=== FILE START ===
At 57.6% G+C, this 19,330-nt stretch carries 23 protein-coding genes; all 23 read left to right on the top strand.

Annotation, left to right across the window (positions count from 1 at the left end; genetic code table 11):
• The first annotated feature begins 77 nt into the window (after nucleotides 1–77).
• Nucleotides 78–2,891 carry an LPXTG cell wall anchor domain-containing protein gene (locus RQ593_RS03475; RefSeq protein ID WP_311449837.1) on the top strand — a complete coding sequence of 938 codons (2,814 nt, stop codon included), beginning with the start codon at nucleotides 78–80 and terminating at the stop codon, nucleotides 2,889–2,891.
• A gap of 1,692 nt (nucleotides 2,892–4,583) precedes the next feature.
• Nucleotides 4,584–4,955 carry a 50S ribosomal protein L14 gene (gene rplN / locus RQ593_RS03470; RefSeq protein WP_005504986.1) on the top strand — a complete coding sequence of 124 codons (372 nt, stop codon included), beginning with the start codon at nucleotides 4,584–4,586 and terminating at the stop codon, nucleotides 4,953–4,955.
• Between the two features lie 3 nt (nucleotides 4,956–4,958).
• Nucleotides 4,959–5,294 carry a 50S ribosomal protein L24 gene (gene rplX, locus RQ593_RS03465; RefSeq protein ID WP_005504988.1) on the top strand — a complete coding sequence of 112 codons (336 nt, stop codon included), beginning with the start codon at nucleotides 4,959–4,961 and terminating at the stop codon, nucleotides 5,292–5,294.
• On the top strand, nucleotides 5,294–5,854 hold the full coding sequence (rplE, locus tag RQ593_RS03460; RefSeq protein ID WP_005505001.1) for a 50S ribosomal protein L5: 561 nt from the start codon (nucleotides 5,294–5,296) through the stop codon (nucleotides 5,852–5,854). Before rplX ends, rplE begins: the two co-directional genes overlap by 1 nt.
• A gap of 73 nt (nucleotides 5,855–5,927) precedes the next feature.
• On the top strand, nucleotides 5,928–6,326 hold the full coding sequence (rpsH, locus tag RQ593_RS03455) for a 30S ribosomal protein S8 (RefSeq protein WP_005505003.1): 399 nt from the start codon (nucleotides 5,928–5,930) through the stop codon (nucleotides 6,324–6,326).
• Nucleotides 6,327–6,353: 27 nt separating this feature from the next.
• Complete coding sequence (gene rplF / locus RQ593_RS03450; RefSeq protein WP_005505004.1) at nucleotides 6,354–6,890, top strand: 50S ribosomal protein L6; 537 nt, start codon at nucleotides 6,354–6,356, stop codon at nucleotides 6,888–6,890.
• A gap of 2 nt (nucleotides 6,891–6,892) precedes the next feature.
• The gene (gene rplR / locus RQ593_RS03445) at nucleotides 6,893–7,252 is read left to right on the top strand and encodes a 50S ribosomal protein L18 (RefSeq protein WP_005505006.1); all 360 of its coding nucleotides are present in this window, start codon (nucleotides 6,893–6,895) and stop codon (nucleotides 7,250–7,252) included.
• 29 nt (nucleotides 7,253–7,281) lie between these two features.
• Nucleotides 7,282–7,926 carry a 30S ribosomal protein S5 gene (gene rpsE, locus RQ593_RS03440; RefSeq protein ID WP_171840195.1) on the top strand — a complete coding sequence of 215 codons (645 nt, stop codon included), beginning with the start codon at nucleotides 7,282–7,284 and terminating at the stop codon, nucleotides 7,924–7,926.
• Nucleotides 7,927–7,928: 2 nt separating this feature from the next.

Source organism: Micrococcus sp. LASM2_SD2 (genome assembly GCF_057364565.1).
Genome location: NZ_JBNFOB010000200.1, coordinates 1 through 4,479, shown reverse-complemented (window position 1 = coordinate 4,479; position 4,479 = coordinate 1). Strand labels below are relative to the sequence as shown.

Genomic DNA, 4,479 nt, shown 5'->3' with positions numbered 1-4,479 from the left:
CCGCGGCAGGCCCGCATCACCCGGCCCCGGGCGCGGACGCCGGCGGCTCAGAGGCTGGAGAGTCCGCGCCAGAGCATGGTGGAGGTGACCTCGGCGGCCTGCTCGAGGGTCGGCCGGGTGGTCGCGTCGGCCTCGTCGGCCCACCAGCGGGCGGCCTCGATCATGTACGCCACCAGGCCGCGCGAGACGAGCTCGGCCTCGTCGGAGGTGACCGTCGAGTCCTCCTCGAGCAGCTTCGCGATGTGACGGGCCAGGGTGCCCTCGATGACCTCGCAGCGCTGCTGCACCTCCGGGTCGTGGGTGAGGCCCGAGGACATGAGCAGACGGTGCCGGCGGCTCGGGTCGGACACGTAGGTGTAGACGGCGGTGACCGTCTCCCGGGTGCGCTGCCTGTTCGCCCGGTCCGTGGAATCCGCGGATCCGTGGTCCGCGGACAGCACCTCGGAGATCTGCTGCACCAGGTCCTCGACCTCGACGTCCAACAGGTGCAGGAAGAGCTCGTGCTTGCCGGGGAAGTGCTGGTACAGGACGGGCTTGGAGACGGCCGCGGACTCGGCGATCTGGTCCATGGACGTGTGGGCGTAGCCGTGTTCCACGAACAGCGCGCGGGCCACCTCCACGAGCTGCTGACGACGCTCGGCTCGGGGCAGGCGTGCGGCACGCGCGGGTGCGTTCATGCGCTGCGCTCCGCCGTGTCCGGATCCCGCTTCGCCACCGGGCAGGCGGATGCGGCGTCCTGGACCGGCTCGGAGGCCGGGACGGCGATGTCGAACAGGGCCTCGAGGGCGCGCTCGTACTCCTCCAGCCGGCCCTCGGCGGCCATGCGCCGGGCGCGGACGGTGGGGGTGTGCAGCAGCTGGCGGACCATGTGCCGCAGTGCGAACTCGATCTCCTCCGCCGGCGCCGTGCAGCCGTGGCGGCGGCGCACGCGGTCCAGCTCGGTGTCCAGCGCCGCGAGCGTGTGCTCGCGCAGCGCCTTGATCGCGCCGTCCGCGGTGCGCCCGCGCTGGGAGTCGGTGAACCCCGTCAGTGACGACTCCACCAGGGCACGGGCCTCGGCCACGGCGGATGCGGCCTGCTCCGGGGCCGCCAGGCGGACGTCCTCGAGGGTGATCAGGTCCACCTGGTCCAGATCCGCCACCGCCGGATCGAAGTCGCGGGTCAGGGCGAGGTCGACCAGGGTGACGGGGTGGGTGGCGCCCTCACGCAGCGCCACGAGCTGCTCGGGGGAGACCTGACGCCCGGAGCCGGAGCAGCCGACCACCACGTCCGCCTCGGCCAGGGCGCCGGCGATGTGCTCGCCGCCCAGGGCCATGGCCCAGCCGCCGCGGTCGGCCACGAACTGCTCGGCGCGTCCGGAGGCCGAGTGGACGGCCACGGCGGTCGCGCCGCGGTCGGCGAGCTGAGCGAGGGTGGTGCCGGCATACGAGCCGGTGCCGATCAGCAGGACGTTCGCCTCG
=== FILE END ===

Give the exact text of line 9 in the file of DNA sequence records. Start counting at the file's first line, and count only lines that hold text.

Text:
• On the top strand, nucleotides 5,294–5,854 hold the full coding sequence (rplE, locus tag RQ593_RS03460; RefSeq protein ID WP_005505001.1) for a 50S ribosomal protein L5: 561 nt from the start codon (nucleotides 5,294–5,296) through the stop codon (nucleotides 5,852–5,854). Before rplX ends, rplE begins: the two co-directional genes overlap by 1 nt.